TV on Disc: 'Justified' continues the Elmore Leonard sensibility on cable
Timothy Olyphant takes on the Chicago mob and the backwoods mafia
"Justified: The Complete Third Season" (Sony), the Kentucky-set crime drama of a U.S. Marshall taking on the southern crime culture of the home state he tried to escape, continues what has become the signature of FX original dramas. The 13 episodes continue the rocky roads of the show's core characters within a self-contained storyline with a new cast of characters, sort of like a meandering novel in a continuing series.
Initially adapted from an Elmore Leonard short story, "Justified" is an exceedingly smart piece of pulp fiction with the rough edges of fascinating characters and storylines with dramatic blowback. Leonard remained on board as an executive producer and a resource, keeping the show rooted in his sensibility and his way with dialogue.
By now there are no illusions to the self-destructive nature of Marshall Raylan Givens (Timothy Olyphant). He crashes and burns his briefly re-ignited relationship with his ex-wife (Natalie Zea) and moves into a room above a dive bar (where he pays rent by serving as its bouncer) while taking on a new threat: Chicago mob operator Robert Quarles (Neal McDonough, all smooth, smarmy sadism), essentially a criminal carpetbagger come down to Kentucky to establish a drug empire in Raylan's backyard.
That puts Quarles in direct conflict with Boyd Crowder (Walton Goggins, currently in Steven Spielberg's "Lincoln" and Quentin Tarantino's "Django Unchained"). With the demise of the Bennett family empire in season two, Boyd is busy consolidating his control of the Harlan County crime culture with the help of Ava (Joelle Carter). That's simply another dimension that makes Boyd such an engaging character: he doesn't just love Ava, he respects her and supports her. She's a partner in the enterprise and rises to the reponsibility. Which puts Raylan smack in the middle of an underworld power struggle involving his father, his old buddy, and his former lover on one side, and plenty of old nemeses back for another tangle with the slow-talking Marshall with a fast draw on the other.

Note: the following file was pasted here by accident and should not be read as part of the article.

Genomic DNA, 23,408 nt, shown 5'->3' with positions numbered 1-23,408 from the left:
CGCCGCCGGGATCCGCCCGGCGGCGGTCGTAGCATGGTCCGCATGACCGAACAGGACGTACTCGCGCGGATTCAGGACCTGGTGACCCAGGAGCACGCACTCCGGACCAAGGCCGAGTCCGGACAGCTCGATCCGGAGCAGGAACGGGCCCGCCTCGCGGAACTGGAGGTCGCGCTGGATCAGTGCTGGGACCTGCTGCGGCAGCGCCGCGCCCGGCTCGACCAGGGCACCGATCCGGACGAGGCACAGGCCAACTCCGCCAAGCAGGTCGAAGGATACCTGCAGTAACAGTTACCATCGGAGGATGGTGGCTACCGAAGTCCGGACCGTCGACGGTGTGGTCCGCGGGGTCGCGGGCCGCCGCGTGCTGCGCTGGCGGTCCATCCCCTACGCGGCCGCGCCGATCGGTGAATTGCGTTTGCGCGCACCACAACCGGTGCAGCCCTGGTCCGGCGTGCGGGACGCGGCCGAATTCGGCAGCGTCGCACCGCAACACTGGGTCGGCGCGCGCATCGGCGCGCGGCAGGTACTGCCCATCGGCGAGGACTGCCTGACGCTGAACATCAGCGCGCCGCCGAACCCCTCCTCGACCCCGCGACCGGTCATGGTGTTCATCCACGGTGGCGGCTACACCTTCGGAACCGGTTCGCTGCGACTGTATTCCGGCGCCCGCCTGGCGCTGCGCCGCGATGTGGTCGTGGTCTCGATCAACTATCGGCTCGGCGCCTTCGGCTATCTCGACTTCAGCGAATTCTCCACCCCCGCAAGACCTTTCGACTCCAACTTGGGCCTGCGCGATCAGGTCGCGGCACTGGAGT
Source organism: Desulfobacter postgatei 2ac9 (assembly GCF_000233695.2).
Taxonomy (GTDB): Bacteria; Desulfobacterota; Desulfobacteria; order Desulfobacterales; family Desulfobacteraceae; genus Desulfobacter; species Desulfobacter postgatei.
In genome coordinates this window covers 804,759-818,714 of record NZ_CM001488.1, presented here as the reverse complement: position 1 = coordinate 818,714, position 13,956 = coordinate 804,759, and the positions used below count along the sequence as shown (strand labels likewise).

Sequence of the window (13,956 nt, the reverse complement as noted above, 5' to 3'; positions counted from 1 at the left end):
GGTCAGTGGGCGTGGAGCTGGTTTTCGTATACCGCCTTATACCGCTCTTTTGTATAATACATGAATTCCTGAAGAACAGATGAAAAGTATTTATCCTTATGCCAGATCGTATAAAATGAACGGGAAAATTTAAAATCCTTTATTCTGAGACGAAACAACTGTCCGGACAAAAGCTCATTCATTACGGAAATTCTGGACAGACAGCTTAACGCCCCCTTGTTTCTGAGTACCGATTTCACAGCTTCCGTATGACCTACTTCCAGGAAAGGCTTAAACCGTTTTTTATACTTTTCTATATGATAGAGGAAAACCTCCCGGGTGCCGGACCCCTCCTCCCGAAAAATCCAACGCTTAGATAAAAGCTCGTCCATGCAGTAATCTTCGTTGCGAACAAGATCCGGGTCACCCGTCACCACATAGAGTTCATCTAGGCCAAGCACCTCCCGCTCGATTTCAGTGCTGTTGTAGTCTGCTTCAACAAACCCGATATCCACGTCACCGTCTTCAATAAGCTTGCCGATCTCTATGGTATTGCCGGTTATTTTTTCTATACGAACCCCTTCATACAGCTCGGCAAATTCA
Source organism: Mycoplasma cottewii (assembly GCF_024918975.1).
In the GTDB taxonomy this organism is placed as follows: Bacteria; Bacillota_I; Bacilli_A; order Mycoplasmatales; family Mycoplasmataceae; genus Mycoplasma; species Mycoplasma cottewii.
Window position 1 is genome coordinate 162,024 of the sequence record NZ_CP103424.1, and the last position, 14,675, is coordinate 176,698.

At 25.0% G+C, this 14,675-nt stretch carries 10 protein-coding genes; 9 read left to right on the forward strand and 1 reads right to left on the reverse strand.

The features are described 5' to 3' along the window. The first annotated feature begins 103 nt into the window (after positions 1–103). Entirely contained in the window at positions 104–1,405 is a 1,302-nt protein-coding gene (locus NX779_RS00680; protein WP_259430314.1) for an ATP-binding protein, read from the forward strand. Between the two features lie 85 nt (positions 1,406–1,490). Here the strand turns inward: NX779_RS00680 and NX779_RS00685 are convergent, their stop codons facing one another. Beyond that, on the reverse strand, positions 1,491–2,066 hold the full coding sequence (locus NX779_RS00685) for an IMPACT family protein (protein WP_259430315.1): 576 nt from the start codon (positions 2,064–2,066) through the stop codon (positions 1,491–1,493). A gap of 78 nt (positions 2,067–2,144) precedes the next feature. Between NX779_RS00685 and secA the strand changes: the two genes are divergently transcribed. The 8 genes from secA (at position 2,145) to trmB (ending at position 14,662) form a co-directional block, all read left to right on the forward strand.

This season also introduces a veritable independent territory within the county: Noble's Holler, a valley community run by a feudal lord of a backwoods godfather named Limehouse (Mykelti Williamson) who conducts his business from a barbecue shack. Sometimes it's hard to tell the blood from the barbecue sauce.
Raylan is a lawman who manages to traverse the boundaries between society and these outlier microcosms. Maybe that because he's a little like them, making up his own rules as the maverick in the Marshall service. And as effective as that might serve him on some occasions, "Justified" never pretends that this makes him any better than his more conventional colleagues. Just because he stands on the side of the law doesn't mean he's not a part of that world in his own way. And maybe that fear is what keep Raylan sabotaging his career and his life at every turning point.
13 episodes on three discs on Blu-ray and four discs on DVD. Both editions feature commentary on nine episodes, the featurettes "Crossing the Line: Making Season 3" and "Anatomy of a Stunt," a set tour by production designer Dave Blass, three deleted scenes, and outtakes. Exclusive to the Blu-ray is the 26-minute interview featurette "In Conversation with Timothy Olyphant and Walton Goggins."